Before you start learning about bloat in dogs, first a WARNING: Did you find this page because your dog is showing symptoms of bloat right now? Then STOP reading and hurry to the vet this second!

Gastric dilatation and torsion (commonly referred to as bloat) is one of the most urgent medical emergencies a dog ever faces.

Still reading because you’re not sure whether it’s bloat, but it looks like symptoms of bloat? Well, as I always say: “It’s better to err on the side of caution”. Now go!

Example Of A Bloating Dog

Ok, so you’re still here and your dog is just fine at the moment. Apparently, you are a responsible dog owner and reading about this topic before you actually face it. Thumbs up for you! 🙂

Let me tell you about the symptoms, causes, and remedy of gastric dilatation in dogs.

What Is Bloat?

Bloat in dogs is an acute and serious medical emergency that often ends in death. When bloating your dog’s stomach becomes dilated with gas and twists on itself. The blood flow is blocked and the stomach cannot be emptied. The gas buildup continues and the vital organs receive not enough blood to continue functioning.

If not treated quickly and effectively your dog could die from blood poisoning and toxic shock.

Relaxing after dinner together

Relaxing after dinner together

Symptoms Of Bloat In Dogs And Gastric Dilatation

When your dog is suffering from bloat he (or she) is very uncomfortable.

You may see these signs:

  • A distended abdomen that might feel like a drum.
  • Pace back and forth, unwilling to sit or lie down, restlessness.
  • Drooling and producing more saliva.
  • Panting and having trouble breathing.

When you notice only some of these signs then visit your vet (and hurry!).

Be alert whenever your dog is not acting like his usual self.

The drum-like abdomen is not always seen.

Causes Of Bloat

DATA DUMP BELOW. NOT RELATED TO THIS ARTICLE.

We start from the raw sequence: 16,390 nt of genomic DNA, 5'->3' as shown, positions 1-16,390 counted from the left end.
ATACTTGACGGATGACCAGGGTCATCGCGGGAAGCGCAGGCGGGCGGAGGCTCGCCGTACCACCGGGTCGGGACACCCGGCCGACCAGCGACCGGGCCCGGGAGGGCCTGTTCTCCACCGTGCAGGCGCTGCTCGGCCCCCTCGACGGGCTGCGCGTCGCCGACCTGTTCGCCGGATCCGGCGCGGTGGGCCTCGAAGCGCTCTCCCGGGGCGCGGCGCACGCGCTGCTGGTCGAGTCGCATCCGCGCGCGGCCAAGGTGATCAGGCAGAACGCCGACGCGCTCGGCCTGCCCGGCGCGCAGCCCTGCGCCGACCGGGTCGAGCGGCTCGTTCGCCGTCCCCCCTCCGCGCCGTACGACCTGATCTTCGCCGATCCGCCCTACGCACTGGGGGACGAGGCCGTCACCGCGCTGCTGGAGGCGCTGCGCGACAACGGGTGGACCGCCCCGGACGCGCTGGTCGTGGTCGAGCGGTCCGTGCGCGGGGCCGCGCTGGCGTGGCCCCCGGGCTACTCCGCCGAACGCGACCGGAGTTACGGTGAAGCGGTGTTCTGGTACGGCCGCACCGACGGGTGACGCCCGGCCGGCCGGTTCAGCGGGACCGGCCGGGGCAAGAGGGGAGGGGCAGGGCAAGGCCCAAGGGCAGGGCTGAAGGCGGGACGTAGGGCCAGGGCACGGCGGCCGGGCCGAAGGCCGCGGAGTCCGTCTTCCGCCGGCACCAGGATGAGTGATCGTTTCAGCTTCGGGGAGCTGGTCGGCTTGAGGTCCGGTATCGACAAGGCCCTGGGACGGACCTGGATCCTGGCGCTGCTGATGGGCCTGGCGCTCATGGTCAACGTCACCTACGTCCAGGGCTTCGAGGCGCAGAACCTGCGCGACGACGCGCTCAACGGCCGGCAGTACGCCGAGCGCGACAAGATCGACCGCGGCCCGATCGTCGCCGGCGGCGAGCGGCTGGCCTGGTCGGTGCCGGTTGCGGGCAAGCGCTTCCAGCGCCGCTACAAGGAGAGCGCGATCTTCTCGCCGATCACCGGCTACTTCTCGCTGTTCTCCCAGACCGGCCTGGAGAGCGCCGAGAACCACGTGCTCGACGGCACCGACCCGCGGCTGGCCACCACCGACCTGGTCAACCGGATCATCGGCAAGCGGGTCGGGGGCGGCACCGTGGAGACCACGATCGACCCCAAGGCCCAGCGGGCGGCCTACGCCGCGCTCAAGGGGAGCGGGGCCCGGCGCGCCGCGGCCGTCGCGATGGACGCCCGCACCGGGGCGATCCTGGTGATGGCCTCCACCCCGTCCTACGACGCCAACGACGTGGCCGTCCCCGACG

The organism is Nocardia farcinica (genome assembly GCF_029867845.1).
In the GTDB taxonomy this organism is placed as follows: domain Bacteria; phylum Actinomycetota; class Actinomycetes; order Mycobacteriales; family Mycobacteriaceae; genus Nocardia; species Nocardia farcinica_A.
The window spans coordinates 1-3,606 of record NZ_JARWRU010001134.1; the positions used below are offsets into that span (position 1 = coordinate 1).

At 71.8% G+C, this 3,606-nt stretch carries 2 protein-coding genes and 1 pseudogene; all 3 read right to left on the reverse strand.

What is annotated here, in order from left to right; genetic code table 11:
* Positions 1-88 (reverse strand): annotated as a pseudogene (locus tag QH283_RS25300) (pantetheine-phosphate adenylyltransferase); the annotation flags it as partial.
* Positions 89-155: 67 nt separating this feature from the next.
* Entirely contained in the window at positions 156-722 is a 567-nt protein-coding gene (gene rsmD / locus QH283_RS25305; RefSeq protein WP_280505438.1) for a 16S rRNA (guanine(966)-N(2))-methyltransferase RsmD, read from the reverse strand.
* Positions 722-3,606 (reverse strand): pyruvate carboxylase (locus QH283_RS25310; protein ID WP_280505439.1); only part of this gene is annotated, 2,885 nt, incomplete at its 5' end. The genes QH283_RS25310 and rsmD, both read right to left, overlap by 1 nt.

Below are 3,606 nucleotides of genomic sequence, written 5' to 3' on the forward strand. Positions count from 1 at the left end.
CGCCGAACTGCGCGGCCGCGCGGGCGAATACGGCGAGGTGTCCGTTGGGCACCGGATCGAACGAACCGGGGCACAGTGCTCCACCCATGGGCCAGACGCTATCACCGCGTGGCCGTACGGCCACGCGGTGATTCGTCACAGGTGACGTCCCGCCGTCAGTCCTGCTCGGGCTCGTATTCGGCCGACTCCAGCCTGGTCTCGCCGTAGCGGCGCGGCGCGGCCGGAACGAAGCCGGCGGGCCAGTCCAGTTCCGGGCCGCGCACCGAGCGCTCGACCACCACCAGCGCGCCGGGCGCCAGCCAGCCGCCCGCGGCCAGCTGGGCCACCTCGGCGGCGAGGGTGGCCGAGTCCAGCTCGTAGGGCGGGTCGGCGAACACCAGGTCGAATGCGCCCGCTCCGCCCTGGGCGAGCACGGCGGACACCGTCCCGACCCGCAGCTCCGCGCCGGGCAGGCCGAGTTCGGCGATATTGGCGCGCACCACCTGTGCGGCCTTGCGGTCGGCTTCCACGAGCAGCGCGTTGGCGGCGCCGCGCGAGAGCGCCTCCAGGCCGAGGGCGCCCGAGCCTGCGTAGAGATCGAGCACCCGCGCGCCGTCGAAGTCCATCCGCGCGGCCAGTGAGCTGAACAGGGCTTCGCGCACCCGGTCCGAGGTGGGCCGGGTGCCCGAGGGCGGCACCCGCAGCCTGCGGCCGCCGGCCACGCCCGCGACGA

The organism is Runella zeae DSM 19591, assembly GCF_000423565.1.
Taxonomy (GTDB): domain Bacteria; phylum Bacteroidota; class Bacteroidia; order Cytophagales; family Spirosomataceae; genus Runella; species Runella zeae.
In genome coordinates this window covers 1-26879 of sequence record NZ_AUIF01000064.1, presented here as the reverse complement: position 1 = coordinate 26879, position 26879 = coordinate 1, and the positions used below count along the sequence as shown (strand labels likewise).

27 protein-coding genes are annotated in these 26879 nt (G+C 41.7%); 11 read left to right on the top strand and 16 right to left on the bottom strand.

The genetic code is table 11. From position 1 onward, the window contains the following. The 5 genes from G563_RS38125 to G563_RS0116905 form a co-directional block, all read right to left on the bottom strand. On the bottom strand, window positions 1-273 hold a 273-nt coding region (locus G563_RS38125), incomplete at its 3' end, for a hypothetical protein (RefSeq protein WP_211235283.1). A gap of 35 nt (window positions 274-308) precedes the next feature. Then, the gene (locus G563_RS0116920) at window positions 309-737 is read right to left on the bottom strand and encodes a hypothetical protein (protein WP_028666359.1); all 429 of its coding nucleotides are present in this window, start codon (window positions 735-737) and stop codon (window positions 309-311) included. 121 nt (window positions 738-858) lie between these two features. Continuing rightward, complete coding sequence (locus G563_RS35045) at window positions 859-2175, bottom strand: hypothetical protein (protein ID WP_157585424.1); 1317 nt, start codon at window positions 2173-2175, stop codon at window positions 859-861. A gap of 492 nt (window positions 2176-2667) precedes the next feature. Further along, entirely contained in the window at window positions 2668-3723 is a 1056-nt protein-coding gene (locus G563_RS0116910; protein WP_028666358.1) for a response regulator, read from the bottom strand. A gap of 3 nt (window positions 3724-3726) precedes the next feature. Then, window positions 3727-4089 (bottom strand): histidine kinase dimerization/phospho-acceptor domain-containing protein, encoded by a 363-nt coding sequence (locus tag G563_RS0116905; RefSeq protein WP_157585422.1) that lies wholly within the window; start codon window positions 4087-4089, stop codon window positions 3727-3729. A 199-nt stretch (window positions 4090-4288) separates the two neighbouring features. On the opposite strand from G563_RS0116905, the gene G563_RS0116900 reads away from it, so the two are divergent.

The actual cause is unclear, though bloat is more often seen in large dogs with deep narrow chests (as compared to small dogs with barrel-shaped chests). Dog breeds that are at risk are Great Danes, St. Bernards, Gordon Setters, Irish Wolfhounds, Weimaraners and Doberman Pinschers. Please note that this list is not complete and all dogs can develop this condition.

Not all narrow chested dogs will experience bloat and other factors that contribute to the risk are:

  • Rapid eating and gorging behavior. Dogs that eat slowly and chew their dog food carefully have a lower incidence of bloat. You can buy special dog food bowls that will reduce eating speed.
  • Whether exercise right after eating increases chances of developing gastric dilatation is unclear. To be on the safe side my dog and I always go for a walk first and he gets his meal after. Better be safe, than sorry.
  • A relation between stress and bloat is likely, so try to avoid that too. Happy dogs have a lesser chance of developing gastric dilatation as compared to fearful and dogs in stress situations.

Curing Bloat

Speed Is Of The Essence!

Chances of losing your furry friend range from 10 to 60 percent. When your dog is not given veterinary treatment within a few hours after the symptoms appear, he is most likely to die. Gastric torsion is such an acute life-threatening condition that when your dog develops symptoms in your absence, you could find your friend dead.

Your vet will physically examine your dog and can confirm the diagnosis using x-ray. The x-ray photo will then show a stomach that is twisted and/or distended with gas. The stomach can be decompressed by passing a tube down your dog’s throat or, when impossible, multiple small cylinders through the skin into the stomach. Your vet will then have to perform surgery to return the stomach to its normal position and tack it to your dog’s body wall (in order to prevent twisting in the future).

Prevention Of Bloat In Dogs

Especially dogs that have suffered from bloat should eat multiple, small feedings per day instead of one large meal.

During surgery, your vet can attach the stomach wall to the body wall. This is the most effective means of prevention. When your dog received medical treatment, but not surgery, the risk of recurrence is quite high. In those cases, feed small meals, avoid stress and allow the food to digest before play or exercising your dog.

Here’s an example of a dog that plays first, then eats ánd chews really… really well!

Recommended Resource About Dog Health Issues

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